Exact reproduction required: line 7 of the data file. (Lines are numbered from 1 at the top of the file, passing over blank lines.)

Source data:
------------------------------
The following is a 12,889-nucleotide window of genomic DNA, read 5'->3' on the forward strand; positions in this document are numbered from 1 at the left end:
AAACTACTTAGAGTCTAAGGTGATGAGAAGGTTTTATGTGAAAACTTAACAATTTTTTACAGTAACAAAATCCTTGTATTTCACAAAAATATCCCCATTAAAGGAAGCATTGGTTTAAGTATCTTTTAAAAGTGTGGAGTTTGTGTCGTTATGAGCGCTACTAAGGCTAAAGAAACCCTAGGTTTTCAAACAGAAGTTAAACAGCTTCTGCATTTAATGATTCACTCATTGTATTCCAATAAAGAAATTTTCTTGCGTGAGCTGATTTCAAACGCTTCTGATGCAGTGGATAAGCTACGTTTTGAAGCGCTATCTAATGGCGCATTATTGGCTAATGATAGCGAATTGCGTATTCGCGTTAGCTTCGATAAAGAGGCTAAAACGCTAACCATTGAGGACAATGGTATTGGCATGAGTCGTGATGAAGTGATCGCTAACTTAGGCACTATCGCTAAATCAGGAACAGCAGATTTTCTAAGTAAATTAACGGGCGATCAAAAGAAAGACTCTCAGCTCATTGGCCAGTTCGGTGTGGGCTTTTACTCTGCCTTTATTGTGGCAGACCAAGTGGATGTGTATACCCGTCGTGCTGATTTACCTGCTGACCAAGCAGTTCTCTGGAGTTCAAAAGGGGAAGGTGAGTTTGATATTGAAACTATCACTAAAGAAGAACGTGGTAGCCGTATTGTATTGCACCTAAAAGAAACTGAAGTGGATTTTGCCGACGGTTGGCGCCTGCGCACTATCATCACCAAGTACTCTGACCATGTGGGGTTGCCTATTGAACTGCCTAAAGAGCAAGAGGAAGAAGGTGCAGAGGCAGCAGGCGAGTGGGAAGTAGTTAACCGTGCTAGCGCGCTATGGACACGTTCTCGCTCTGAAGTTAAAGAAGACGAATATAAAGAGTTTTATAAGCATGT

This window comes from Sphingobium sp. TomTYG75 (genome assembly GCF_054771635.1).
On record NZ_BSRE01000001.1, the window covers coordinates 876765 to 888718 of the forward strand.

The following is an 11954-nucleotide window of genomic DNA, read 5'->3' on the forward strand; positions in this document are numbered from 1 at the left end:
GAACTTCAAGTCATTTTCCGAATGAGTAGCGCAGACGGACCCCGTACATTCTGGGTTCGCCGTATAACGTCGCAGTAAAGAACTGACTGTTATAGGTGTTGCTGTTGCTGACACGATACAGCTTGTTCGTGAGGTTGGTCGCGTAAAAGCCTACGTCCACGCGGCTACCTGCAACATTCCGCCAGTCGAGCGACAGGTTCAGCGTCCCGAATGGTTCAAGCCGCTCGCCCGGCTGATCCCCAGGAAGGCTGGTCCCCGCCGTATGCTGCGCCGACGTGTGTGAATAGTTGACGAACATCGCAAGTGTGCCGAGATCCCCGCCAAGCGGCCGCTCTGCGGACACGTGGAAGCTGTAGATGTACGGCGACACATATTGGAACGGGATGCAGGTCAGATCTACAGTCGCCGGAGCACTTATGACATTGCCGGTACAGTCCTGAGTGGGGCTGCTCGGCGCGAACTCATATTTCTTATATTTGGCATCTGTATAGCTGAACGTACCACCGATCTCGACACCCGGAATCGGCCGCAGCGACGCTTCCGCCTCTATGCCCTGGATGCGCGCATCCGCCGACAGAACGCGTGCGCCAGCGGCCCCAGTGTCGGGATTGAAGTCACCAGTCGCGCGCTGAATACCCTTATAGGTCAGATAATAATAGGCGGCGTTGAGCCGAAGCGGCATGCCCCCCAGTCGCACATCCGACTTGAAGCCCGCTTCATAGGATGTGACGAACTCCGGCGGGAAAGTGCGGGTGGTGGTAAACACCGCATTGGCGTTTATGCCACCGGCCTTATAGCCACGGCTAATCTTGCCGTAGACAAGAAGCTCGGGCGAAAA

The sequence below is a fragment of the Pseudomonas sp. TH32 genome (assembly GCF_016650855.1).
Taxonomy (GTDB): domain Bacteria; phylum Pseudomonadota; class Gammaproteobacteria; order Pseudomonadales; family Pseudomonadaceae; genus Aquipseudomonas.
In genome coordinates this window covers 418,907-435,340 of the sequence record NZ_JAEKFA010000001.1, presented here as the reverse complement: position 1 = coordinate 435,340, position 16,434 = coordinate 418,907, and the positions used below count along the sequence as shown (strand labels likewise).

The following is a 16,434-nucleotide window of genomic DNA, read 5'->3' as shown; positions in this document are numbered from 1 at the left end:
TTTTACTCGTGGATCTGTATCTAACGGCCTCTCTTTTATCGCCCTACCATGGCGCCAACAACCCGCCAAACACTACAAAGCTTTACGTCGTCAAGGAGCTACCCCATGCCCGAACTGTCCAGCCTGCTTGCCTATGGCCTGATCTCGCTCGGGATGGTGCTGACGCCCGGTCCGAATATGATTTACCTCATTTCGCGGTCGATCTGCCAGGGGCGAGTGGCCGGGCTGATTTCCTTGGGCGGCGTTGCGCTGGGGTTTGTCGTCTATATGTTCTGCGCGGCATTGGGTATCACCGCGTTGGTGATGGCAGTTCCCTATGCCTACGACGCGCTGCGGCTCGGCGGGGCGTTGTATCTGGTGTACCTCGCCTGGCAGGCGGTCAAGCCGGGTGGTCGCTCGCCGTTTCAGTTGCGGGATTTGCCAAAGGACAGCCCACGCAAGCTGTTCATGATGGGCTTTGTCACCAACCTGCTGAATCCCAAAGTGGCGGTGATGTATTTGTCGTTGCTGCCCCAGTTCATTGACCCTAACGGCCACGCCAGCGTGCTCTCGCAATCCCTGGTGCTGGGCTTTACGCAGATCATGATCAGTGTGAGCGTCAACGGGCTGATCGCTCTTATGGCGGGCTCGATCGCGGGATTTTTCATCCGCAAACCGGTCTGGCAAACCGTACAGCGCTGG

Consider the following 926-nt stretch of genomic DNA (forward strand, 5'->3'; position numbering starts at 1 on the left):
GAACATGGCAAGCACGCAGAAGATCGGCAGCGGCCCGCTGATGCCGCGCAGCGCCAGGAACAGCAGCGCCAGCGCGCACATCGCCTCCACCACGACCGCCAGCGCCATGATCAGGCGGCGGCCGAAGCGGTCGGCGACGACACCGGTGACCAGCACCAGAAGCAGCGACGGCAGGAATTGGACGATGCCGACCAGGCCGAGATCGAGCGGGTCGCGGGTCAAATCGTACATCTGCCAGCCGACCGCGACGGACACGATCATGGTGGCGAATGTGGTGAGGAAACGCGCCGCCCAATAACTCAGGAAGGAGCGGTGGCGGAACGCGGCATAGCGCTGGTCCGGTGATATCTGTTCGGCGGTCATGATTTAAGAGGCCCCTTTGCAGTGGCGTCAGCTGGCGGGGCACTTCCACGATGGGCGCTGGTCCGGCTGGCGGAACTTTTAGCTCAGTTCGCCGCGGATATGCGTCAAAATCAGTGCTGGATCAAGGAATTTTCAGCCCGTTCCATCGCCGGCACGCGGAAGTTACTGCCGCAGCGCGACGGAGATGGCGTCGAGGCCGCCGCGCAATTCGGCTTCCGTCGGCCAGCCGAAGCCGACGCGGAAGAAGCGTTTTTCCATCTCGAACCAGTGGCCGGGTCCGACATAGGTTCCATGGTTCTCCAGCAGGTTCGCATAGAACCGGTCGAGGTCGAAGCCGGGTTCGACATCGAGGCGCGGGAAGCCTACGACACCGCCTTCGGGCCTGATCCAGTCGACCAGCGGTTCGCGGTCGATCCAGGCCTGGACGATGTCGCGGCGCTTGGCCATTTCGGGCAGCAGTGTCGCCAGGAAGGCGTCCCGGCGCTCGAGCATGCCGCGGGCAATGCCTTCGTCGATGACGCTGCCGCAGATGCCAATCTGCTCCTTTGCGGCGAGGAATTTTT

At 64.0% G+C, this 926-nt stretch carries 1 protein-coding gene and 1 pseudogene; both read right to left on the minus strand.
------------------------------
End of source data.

The sequence below is a fragment of the Pseudomonas sp. TH32 genome (assembly GCF_016650855.1).